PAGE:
Learn how to replace a water heater thermostat on the electric models fast and easy. See how does a thermostat work, explore the types, common problems, and how to test and troubleshoot it.
Water heater thermostats are important parts of both electric and gas heating devices. These adjustable thermostats are designed to set and control the temperature of the outgoing hot water.
In electric models, thermostats are surface mounted, installed in a bracket to hold the element against the side of the tank.
The back surface of the thermostat is in full contact with the tank, and therefore it responds to tank surface temperature change. On the electric tank-type heaters, thermostats are located behind the access panels.
Every electric water heater has at least one heating element for water heating, one thermostat for the temperature control, and one high limit switch to protect the unit from the excessive temperature.
Different hot water temperature is needed for various applications. Hot water is needed for the shower, dish-washing, clothes washing, and this is why a hot water heater thermostat is used to set or adjust the temperature.
The purpose of the thermostat is to control the electrical current that is sent either to another thermostat or a heating element when there is a request for a temperature change.
Electric water heaters with a storage tank of 30 and more gallons are mainly equipped with two heating elements and two adjustable thermostats, one on each heating element. The upper thermostat is the main one and has a high-limit switch attached. The lower thermostat is the first one that senses a change in water temperature.
Upper thermostats are not the same as the lower ones. They also do not operate simultaneously.
The high limit switch is located in the same area as the upper thermostat, and it has a manually reset (ECO) button that trips when the extremely high water temperature is present (above 170 F). By pressing the ECO button (reset), the unit is ready for normal operation, but if it often trips, more investigation should be done.
When adjusting the thermostat on a hot water heater, the recommendation is to set both thermostats to almost the same temperature or set the top element to a slightly lower temperature, so the bottom element activates first and heats the water from the bottom up.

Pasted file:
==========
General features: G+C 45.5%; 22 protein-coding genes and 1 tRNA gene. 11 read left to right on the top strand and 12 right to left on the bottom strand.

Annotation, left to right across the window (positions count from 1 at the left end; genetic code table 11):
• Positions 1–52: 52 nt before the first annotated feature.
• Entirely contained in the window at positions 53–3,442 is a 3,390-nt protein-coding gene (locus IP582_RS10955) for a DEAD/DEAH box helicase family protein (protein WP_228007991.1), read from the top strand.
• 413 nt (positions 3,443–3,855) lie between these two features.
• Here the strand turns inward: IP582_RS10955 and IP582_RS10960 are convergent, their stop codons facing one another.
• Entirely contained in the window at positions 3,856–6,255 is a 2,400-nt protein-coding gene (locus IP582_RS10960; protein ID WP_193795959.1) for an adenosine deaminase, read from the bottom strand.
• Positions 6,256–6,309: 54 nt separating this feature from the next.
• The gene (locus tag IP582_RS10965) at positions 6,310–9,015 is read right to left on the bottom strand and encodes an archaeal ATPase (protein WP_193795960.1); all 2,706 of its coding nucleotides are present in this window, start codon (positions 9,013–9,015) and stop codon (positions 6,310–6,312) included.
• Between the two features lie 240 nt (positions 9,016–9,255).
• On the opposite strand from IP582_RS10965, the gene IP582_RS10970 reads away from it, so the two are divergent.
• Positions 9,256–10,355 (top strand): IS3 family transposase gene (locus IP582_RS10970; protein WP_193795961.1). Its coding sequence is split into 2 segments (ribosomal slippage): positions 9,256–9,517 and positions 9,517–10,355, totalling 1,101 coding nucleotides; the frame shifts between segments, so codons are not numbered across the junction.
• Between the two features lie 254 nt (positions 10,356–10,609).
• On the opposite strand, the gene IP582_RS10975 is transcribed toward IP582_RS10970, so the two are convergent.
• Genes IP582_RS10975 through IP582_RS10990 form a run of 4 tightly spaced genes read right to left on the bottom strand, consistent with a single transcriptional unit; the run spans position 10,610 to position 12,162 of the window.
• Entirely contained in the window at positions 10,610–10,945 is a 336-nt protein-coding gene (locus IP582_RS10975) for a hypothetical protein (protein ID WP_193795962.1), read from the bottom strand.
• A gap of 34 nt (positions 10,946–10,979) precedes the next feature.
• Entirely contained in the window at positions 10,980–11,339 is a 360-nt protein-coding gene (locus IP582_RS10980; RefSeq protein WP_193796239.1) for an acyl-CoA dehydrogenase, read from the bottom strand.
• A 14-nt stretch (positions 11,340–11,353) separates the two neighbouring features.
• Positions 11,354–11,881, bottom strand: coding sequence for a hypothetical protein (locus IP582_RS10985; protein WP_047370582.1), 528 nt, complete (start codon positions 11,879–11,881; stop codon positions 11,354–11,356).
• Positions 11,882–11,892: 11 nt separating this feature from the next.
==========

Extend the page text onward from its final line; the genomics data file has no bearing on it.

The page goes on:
Water heaters that are built with the lower tank capacity and for point of use service utilize only one heating element and one thermostat - usually wired for 120 V. They also have a high limit switch.
If the water inside the heater's tank is cold, the upper thermostat activates and sends the power of 240 V to the upper heating element to heat the water. The electric element heats the water as long as there is a need or until the upper thermostat is satisfied.
Water is now hot, but only in the upper part of the tank. This is good if there is high demand for hot water. However, what is happening with the bottom part of the tank, where water is still cold?
As the upper thermostat is satisfied, the power gets redirected to the lower thermostat. Once the bottom heating element gets 240 V, the heating process starts. Now, when the bottom thermostat becomes satisfied, and the set temperature is reached, the power gets interrupted, stopping the process.
Now, all the water in the tank is hot.
The temperature range on different brands and water heater models is very similar. It usually goes from around 100 F to 140 F. When shipped to the customer, units have a factory pre-set temperature of 120-125 F. This is a safe and energy efficient setting that protects users, especially kids and seniors, from scalding water.
It is important to know that if exposed to hot water of 120 F, it takes more than 5 min. to produce burns, for 130 F less than 30 sec and for temperatures of 160 F less than a second.
To change the temperature setting on electric water heaters, follow the steps below.
Adjusting the thermostat on a hot water heater is easy, and you should do it only when the power is off.
The lower thermostat is defective - replace it.
There are few ways to protect you and others from accidental burns.
One solution is to install the temperature limiting valve that attaches to faucets to limit hot water flow or install a mixing valve to reduce the hot water temperature by mixing cold and hot water.
Testing heating elements and thermostats usually go hand in hand, as some tests are not accurate when the heating element is open or grounded.
To perform the test, you need tools such as the screwdriver and multimeter.
The guide below is for checking the electric water heater from the Rheem/Ruud manufacturer, and it can be used for other brands as well.
Next is to check the lower thermostat.
Note: Fixing a thermostat on a water heater is not recommended – it is better to replace it. Get a new one which is of the same type and has the same specs.
Changing a thermostat is a DIY project and here you will find an easy-to-use replacement guide both upper and lower thermostats:
It is recommended to check, clean, or replace the heating elements as well.
When bringing the thermostat back, make sure it is firmly attached to the surface of the tank (flush). Behind the access cover, there is a wiring diagram; use it to properly re-connect wires to the thermostat.
If your electric device is equipped with two heating elements and two thermostats, the lower ones will operate more frequently, have exposure to the lime build-up and fail more often than the upper ones.
When looking for water heater thermostats, it is important to know the voltage of the heating element. Some technical data can be found on the back of the element or the main energy guide label.